Neighbors are still missing their newly retired mailman.
Floyd Martin was a beloved mail carrier who worked the same route in Marietta for nearly 35 years. So beloved, in fact, that when he retired a few weeks ago, the community he served so well started a GoFundMe page to send him to Hawaii. Delta Air Lines pitched in too — providing airfare.
Known as "Mister Floyd" to his Marietta residents, Floyd Martin joined On Second Thought in the studio to reflect on his life and career with the postal service.
On early struggles of the job
Martin: You have to have a good pace. It took me a while to get the pace. In fact, at the beginning I almost quit because I couldn't keep the pace up to do the job and get back before dark. One night, I was out at dark and I called my mom. I said, “I can't do this. This job is too hard.” But she told me four simple words, “Hang in there, baby.” And I remembered that every time I wanted to quit.
On learning his customers had created a GoFundMe for him
Martin: I cried. I was overwhelmed. I was overwhelmed by the whole act of love. They all decorated their mailboxes for me on my last day. The first box I saw — I lost it. I was like, “Oh my God!” You know that right there let me know that I did something right.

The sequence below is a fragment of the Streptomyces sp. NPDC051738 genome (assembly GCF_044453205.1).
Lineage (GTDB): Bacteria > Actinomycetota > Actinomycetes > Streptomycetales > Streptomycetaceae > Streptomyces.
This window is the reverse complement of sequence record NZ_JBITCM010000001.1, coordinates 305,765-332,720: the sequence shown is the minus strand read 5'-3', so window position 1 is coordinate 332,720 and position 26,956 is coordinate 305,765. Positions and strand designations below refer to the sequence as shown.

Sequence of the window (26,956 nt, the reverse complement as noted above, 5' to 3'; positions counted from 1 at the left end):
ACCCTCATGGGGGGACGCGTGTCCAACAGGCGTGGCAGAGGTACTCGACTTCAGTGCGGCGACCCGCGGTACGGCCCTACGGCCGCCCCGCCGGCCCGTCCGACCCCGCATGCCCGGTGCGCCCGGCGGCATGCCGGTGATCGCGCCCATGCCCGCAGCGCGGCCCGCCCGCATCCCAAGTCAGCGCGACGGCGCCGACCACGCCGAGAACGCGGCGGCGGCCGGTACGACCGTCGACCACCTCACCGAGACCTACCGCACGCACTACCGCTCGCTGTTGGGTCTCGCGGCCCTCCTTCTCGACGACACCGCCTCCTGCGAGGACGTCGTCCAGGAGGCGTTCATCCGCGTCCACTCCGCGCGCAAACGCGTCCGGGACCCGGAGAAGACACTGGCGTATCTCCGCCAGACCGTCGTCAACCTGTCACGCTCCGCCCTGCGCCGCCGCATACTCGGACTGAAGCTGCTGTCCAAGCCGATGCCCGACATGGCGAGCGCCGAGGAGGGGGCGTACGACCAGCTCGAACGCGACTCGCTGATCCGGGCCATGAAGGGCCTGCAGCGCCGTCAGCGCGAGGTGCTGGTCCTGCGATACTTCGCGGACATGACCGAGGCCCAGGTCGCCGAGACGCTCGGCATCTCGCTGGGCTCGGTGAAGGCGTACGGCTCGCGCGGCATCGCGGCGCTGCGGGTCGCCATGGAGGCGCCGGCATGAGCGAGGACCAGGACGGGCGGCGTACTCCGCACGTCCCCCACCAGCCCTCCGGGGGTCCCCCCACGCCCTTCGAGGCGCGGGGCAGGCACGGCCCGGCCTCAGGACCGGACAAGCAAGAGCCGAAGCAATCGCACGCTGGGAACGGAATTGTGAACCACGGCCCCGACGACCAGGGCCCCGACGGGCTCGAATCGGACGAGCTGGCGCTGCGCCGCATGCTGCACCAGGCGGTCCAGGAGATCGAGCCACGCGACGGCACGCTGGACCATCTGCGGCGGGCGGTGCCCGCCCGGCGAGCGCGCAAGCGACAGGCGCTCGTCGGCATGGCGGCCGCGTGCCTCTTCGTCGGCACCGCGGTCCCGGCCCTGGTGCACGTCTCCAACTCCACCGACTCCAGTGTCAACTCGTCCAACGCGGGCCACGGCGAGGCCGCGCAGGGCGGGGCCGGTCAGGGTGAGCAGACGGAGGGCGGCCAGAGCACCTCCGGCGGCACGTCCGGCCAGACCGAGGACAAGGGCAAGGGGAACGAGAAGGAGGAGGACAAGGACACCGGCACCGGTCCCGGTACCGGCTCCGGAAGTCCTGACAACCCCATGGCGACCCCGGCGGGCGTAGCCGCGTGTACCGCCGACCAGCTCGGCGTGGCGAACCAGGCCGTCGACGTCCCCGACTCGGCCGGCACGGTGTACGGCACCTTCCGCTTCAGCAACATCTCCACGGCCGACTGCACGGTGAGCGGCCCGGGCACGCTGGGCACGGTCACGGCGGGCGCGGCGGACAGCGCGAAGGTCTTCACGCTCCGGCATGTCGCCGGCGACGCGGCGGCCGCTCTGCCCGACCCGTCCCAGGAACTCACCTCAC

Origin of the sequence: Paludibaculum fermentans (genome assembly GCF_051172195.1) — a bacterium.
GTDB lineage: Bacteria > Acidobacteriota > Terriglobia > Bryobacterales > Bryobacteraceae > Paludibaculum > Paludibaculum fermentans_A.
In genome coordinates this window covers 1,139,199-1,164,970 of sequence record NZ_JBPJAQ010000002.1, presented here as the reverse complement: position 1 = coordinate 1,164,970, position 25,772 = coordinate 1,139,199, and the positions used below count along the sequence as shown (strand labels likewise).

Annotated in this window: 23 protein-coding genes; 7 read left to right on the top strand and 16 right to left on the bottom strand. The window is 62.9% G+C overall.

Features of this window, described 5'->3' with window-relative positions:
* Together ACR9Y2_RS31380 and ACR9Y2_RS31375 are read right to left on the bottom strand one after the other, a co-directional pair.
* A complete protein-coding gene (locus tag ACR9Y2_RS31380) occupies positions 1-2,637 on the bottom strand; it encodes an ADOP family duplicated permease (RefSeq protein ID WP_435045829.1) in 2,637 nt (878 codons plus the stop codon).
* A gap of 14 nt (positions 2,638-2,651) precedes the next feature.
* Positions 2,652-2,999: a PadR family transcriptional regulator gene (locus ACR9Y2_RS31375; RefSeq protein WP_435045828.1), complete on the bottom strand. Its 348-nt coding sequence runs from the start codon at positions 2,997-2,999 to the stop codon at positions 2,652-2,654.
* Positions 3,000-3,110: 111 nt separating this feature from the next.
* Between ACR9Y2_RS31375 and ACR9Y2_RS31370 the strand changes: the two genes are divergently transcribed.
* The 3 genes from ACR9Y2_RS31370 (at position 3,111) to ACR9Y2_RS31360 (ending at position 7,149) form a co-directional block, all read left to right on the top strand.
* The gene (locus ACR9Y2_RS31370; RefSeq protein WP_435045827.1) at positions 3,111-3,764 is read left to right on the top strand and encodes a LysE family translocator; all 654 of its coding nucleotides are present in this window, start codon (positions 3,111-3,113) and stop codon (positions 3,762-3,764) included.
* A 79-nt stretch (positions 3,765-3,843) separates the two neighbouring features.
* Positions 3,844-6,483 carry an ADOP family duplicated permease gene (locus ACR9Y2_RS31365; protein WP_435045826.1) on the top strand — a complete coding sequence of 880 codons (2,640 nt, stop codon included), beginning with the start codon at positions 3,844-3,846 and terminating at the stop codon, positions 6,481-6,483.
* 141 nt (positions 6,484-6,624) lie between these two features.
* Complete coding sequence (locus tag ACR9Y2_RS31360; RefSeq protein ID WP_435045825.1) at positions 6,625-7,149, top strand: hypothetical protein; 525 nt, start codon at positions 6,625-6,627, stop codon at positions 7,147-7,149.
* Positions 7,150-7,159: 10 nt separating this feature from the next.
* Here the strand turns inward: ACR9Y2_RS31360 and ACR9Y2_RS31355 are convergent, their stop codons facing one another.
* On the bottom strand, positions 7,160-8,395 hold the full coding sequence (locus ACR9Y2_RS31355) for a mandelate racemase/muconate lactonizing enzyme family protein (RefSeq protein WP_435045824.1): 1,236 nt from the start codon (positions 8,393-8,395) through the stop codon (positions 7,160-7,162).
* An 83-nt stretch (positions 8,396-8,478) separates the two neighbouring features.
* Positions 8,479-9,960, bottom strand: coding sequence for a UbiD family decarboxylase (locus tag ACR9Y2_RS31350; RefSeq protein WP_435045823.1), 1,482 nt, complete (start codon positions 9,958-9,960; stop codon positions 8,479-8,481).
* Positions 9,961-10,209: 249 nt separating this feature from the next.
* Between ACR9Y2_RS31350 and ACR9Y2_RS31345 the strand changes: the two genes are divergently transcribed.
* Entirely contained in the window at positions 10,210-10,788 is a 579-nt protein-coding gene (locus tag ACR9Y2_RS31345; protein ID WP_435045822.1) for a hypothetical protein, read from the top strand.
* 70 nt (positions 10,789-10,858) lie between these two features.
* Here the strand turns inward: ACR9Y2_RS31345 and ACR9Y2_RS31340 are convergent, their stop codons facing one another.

On his work with ACT UP, the AIDS Coalition to Unleash Power
Martin: There was nothing being done, and people were dying. Instead of people infected with the disease just waiting to die, they decided to rise up and fight for their lives. And I was part of that fight. Because of ACT UP, a lot of people are alive today because the medications that were released… People with AIDS were very much discriminated against. Everybody was afraid of them. We didn't have any knowledge. We didn't know anything about it. We didn't even know how you got AIDS.
On how living through the AIDS Crisis changed is outlook
Martin: It made me appreciate life. Life is a gift. Life isn't promised. No day is promised. So, I think the reason I connected so much with my customers is because I've seen life and I've seen death. And I know that you have to let people know how you feel about them while they're here. And I guess that's what I was doing. You know, I would ask them how they were. I really wanted to know. They knew that I cared. They knew that they were special. And they knew that I had love for them. I think that's probably where my connection with people came from.